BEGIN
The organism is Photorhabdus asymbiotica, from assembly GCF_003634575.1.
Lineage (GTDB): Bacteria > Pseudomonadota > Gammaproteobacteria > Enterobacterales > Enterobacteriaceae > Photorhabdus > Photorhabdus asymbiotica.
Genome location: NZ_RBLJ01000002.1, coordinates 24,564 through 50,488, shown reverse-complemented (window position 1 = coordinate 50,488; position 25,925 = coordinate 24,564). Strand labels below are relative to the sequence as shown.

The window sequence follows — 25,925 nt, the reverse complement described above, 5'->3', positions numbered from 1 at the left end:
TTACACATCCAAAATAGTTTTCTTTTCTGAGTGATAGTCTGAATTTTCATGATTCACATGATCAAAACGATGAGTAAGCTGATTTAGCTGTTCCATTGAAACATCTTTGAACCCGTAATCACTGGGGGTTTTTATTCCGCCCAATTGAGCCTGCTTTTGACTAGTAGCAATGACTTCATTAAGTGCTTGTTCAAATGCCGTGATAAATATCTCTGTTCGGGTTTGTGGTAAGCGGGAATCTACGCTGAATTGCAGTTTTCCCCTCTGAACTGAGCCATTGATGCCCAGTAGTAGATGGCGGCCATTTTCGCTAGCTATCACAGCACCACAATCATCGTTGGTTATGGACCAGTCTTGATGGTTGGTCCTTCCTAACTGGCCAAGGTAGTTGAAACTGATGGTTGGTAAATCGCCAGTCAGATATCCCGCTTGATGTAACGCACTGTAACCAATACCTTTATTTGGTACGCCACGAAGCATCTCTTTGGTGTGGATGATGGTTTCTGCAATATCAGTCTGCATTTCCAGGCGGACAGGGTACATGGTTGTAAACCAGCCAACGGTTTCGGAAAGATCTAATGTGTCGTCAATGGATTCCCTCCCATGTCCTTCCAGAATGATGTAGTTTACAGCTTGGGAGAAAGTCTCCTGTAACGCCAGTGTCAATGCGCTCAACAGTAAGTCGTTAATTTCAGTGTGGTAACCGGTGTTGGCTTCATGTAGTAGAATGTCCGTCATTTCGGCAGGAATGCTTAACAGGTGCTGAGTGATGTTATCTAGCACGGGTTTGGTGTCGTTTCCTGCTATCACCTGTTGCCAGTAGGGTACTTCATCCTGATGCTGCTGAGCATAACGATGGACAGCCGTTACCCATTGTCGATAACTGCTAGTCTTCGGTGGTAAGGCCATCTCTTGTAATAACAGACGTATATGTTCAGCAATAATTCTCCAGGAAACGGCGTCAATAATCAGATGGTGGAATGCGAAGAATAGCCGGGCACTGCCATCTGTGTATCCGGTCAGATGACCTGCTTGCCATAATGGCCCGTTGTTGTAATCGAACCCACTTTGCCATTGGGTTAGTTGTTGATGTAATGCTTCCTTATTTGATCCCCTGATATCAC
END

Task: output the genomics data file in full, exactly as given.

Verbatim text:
The organism is Photorhabdus asymbiotica, from assembly GCF_003634575.1.
Lineage (GTDB): Bacteria > Pseudomonadota > Gammaproteobacteria > Enterobacterales > Enterobacteriaceae > Photorhabdus > Photorhabdus asymbiotica.
Genome location: NZ_RBLJ01000002.1, coordinates 24,564 through 50,488, shown reverse-complemented (window position 1 = coordinate 50,488; position 25,925 = coordinate 24,564). Strand labels below are relative to the sequence as shown.

The window sequence follows — 25,925 nt, the reverse complement described above, 5'->3', positions numbered from 1 at the left end:
TTACACATCCAAAATAGTTTTCTTTTCTGAGTGATAGTCTGAATTTTCATGATTCACATGATCAAAACGATGAGTAAGCTGATTTAGCTGTTCCATTGAAACATCTTTGAACCCGTAATCACTGGGGGTTTTTATTCCGCCCAATTGAGCCTGCTTTTGACTAGTAGCAATGACTTCATTAAGTGCTTGTTCAAATGCCGTGATAAATATCTCTGTTCGGGTTTGTGGTAAGCGGGAATCTACGCTGAATTGCAGTTTTCCCCTCTGAACTGAGCCATTGATGCCCAGTAGTAGATGGCGGCCATTTTCGCTAGCTATCACAGCACCACAATCATCGTTGGTTATGGACCAGTCTTGATGGTTGGTCCTTCCTAACTGGCCAAGGTAGTTGAAACTGATGGTTGGTAAATCGCCAGTCAGATATCCCGCTTGATGTAACGCACTGTAACCAATACCTTTATTTGGTACGCCACGAAGCATCTCTTTGGTGTGGATGATGGTTTCTGCAATATCAGTCTGCATTTCCAGGCGGACAGGGTACATGGTTGTAAACCAGCCAACGGTTTCGGAAAGATCTAATGTGTCGTCAATGGATTCCCTCCCATGTCCTTCCAGAATGATGTAGTTTACAGCTTGGGAGAAAGTCTCCTGTAACGCCAGTGTCAATGCGCTCAACAGTAAGTCGTTAATTTCAGTGTGGTAACCGGTGTTGGCTTCATGTAGTAGAATGTCCGTCATTTCGGCAGGAATGCTTAACAGGTGCTGAGTGATGTTATCTAGCACGGGTTTGGTGTCGTTTCCTGCTATCACCTGTTGCCAGTAGGGTACTTCATCCTGATGCTGCTGAGCATAACGATGGACAGCCGTTACCCATTGTCGATAACTGCTAGTCTTCGGTGGTAAGGCCATCTCTTGTAATAACAGACGTATATGTTCAGCAATAATTCTCCAGGAAACGGCGTCAATAATCAGATGGTGGAATGCGAAGAATAGCCGGGCACTGCCATCTGTGTATCCGGTCAGATGACCTGCTTGCCATAATGGCCCGTTGTTGTAATCGAACCCACTTTGCCATTGGGTTAGTTGTTGATGTAATGCTTCCTTATTTGATCCCCTGATATCAC